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Flexible Working Arrangements: New Model Clause in Modern Awards

Flexible Working Arrangements: New Model Clause in Modern Awards
 
All modern awards, from 1 December 2018, introduced a model term in consideration for family friendly work arrangements. The term supplements section 65 of the Fair Work Act 2009 (Cth) and the National Employment Standards in respect to requests for flexible working arrangements.
 
Prior to the introduction of the model term, employee’s had a right (subject to eligibility criteria), to request a flexible working arrangement. Up until 1 December 2018, employers covered by a modern award could refuse eligible employee’s requests for a flexible working arrangement on the basis of “reasonable business grounds”. The model term in the award now provides that a number of employee’s may request a flexible working arrangement, including:
 
  • Any permanent employee (or long-term casual employees with a reasonable   expectation of ongoing work) that has parental or carer's responsibilities;
  • any employee with a disability;
  • Any employee who is aged over 55 years;
  • Any employee who is experiencing domestic violence, or is supporting someone   who is experiencing domestic violence.
The model term now provides that employers covered by a modern award must attempt to
reach an agreement with the employee where there is a request for flexible working arrangement. This requires the employer to meet with the employee within 21 days of the request being made and discuss the request with the employee before responding to their request.
 
The employer must provide a written response to the request within 21 days, stating whether the employer grants or refuses the request. An employer may refuse an employee’s request, but only on reasonable business grounds.
 
Reasonable business grounds for refusal of a request may include, but are not limited to the following situations:
 
  • that the new working arrangements requested by the employee would be too costly for the employer;
  • there is no capacity to change the working arrangements of other employees to accommodate the new working arrangements requested by the employee;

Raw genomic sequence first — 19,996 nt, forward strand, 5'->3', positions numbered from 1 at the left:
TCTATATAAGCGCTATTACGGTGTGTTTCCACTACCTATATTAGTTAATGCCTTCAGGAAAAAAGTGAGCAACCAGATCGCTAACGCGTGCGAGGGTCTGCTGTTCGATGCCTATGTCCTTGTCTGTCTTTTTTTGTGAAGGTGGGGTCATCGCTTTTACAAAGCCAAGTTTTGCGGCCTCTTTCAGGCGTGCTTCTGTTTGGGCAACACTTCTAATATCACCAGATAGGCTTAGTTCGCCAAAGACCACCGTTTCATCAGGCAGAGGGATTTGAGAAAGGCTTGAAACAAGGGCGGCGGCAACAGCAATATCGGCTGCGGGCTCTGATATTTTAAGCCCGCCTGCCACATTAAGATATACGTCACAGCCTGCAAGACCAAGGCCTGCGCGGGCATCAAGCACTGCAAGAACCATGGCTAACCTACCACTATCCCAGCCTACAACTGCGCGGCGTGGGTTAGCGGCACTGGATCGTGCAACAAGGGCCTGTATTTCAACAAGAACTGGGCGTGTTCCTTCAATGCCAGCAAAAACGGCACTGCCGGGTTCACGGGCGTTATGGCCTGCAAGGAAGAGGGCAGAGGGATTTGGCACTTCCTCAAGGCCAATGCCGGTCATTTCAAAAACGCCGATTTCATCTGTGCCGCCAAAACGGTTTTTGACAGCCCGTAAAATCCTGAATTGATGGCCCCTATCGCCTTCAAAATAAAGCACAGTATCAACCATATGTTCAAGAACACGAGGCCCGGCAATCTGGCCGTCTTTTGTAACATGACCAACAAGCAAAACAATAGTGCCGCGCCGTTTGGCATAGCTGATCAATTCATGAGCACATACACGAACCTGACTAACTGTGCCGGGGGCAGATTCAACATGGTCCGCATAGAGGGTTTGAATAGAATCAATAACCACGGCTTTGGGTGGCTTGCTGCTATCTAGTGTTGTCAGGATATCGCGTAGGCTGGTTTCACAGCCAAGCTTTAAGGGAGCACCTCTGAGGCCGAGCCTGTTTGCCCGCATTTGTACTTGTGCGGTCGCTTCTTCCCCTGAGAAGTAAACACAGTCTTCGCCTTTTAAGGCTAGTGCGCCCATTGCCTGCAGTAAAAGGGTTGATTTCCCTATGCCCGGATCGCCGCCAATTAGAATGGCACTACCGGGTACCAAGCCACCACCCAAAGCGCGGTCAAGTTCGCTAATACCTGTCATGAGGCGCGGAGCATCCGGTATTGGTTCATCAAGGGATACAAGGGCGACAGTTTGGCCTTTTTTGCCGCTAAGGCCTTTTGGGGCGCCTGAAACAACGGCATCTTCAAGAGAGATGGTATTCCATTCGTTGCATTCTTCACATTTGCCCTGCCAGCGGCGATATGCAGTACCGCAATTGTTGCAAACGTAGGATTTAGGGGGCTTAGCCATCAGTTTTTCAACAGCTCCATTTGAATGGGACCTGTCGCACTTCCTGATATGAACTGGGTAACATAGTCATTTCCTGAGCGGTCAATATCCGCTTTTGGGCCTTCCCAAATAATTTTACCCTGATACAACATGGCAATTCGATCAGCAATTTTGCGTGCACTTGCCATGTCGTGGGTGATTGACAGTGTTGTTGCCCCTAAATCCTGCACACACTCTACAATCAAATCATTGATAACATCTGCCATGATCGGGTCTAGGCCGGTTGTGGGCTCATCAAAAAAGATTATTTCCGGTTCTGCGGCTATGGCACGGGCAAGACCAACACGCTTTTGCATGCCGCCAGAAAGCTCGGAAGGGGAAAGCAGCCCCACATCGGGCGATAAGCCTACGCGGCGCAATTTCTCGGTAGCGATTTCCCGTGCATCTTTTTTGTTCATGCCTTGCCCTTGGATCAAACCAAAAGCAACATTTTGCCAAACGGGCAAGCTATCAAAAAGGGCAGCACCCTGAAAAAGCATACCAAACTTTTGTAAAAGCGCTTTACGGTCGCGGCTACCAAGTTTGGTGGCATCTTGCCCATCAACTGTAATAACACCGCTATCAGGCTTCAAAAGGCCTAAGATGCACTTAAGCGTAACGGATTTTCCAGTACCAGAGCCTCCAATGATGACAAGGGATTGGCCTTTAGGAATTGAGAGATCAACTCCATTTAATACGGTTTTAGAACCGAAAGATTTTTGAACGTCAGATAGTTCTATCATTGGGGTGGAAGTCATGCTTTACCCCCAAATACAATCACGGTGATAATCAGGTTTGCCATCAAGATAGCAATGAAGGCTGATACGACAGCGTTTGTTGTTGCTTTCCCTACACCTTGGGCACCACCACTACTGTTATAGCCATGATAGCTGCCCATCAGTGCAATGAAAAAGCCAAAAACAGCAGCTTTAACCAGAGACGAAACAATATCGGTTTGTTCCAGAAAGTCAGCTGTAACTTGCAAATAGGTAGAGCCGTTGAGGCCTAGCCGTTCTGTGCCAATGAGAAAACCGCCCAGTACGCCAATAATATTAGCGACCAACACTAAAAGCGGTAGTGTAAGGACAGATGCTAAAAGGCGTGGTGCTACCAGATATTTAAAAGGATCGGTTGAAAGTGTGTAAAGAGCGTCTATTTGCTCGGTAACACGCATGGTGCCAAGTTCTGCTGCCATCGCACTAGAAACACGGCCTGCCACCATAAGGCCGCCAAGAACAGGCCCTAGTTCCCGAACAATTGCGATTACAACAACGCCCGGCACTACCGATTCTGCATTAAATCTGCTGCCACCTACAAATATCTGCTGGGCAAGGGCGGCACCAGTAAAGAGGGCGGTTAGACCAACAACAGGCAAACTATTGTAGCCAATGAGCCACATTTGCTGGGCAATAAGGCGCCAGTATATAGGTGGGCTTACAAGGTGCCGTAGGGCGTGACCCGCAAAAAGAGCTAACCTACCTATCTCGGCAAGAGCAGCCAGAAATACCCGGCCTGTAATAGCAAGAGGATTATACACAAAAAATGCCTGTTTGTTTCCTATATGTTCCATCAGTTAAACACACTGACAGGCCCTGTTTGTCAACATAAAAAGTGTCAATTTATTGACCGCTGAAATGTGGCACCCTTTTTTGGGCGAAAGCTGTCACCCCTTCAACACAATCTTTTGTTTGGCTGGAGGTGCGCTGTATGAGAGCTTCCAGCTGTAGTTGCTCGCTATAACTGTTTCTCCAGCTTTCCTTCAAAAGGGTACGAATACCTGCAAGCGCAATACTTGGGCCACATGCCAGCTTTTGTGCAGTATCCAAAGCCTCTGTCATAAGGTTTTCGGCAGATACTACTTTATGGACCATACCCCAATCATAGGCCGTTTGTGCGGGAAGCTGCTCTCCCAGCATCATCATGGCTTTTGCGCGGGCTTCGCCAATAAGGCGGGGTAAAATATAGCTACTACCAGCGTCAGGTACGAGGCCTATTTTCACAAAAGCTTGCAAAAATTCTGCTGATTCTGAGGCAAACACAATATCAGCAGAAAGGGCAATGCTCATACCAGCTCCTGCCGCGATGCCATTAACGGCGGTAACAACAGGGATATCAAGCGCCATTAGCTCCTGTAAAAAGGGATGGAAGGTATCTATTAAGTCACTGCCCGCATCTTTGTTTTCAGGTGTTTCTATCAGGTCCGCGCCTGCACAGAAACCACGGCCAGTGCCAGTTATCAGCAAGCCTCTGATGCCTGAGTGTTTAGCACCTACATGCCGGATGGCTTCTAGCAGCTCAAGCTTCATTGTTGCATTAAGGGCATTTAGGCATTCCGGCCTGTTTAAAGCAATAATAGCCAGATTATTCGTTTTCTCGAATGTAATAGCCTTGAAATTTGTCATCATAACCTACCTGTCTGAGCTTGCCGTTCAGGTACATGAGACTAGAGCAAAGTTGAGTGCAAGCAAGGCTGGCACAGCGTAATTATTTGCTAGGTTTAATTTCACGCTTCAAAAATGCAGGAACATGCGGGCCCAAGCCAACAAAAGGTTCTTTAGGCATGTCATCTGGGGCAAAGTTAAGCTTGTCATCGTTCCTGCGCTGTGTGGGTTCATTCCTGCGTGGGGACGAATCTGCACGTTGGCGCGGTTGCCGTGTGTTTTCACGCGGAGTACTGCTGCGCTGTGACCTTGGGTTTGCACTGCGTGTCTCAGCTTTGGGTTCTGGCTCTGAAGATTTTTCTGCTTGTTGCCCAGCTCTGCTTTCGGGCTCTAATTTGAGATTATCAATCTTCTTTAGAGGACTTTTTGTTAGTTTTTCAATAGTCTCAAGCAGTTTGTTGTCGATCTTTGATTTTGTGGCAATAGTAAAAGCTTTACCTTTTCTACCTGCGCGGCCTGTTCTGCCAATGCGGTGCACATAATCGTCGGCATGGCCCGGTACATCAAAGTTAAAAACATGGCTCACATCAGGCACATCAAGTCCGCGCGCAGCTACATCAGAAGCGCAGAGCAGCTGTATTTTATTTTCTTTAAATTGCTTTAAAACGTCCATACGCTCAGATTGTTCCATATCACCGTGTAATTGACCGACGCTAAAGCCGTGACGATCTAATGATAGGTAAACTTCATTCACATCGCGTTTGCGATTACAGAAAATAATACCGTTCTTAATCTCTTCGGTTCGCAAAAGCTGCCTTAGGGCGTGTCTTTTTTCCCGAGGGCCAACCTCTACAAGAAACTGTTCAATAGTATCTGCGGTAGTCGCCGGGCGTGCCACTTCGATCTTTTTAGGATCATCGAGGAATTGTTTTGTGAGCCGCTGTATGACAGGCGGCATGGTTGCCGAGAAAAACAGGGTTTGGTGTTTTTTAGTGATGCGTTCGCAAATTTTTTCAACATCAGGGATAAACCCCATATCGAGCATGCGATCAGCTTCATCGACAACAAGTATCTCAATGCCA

• it would be impractical to change the working arrangements of other employees, or recruit new employees, to accommodate the new working arrangements requested by the employee;
  • the new working arrangements requested by the employee would be likely to result in a significant loss in efficiency or productivity;
  • the new working arrangements requested by the employee would be likely to have a significant negative impact on customer service.
If a request for flexible working arrangement is denied, the employer must respond to request within 21 days and set out the following to the employee:
 
  • details of the business grounds for refusal and how they apply;
  • details of alternate working arrangements that the employer could provide to accommodate the employee's circumstances; and
  • employees will be able to dispute whether employers have correctly consulted or responded to their request.
Whilst there are no grounds for an employee to dispute the reasonable business grounds upon which an employer relies, an employee is permitted to advance a dispute under the award on the basis of the failure by the employer to discuss, or respond to their request for a flexible working arrangement pursuant to s 65 of the Fair Work Act. A dispute of this kind will be resolved through the Fair Work Commission and other relevant courts and tribunals in order to determine the dispute.
 
Employers must be aware of this change to the request for flexible working arrangements cover as most private sector employees in Australia are covered by a modern award.
 
If you are seeking to review workplace policies or enforcement of policies, as well as the process involved in approving or denying a flexible working arrangement, please contact us to speak with one of our employment lawyers.
 
For further information, please call us on (03) 9642 0435 or email Paul Horvath  or Julia Eastoe on admin@phsolicitor.com.au
 
Disclaimer: This article contains information of a general nature and should not be relied upon or taken to be legal advice. You should speak with a lawyer about your situation before applying any of this information.
 
 
 

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